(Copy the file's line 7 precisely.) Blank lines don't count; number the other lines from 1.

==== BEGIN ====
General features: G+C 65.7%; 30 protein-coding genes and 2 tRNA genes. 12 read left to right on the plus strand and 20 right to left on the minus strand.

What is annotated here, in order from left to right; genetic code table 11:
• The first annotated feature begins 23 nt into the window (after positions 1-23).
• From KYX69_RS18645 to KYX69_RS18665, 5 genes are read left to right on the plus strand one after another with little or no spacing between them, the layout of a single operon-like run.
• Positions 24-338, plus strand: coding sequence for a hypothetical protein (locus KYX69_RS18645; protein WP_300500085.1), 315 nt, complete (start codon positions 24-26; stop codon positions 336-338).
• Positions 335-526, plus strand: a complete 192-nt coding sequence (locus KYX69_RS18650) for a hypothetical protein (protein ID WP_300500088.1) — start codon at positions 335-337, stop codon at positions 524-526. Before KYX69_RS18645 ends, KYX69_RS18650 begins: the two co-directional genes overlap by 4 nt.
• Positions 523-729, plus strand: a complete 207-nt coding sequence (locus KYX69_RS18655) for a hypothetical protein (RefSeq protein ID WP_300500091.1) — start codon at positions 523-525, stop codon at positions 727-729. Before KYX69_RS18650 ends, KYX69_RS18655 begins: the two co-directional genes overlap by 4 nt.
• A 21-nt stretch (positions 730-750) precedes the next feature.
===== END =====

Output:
• Positions 523-729, plus strand: a complete 207-nt coding sequence (locus KYX69_RS18655) for a hypothetical protein (RefSeq protein ID WP_300500091.1) — start codon at positions 523-525, stop codon at positions 727-729. Before KYX69_RS18650 ends, KYX69_RS18655 begins: the two co-directional genes overlap by 4 nt.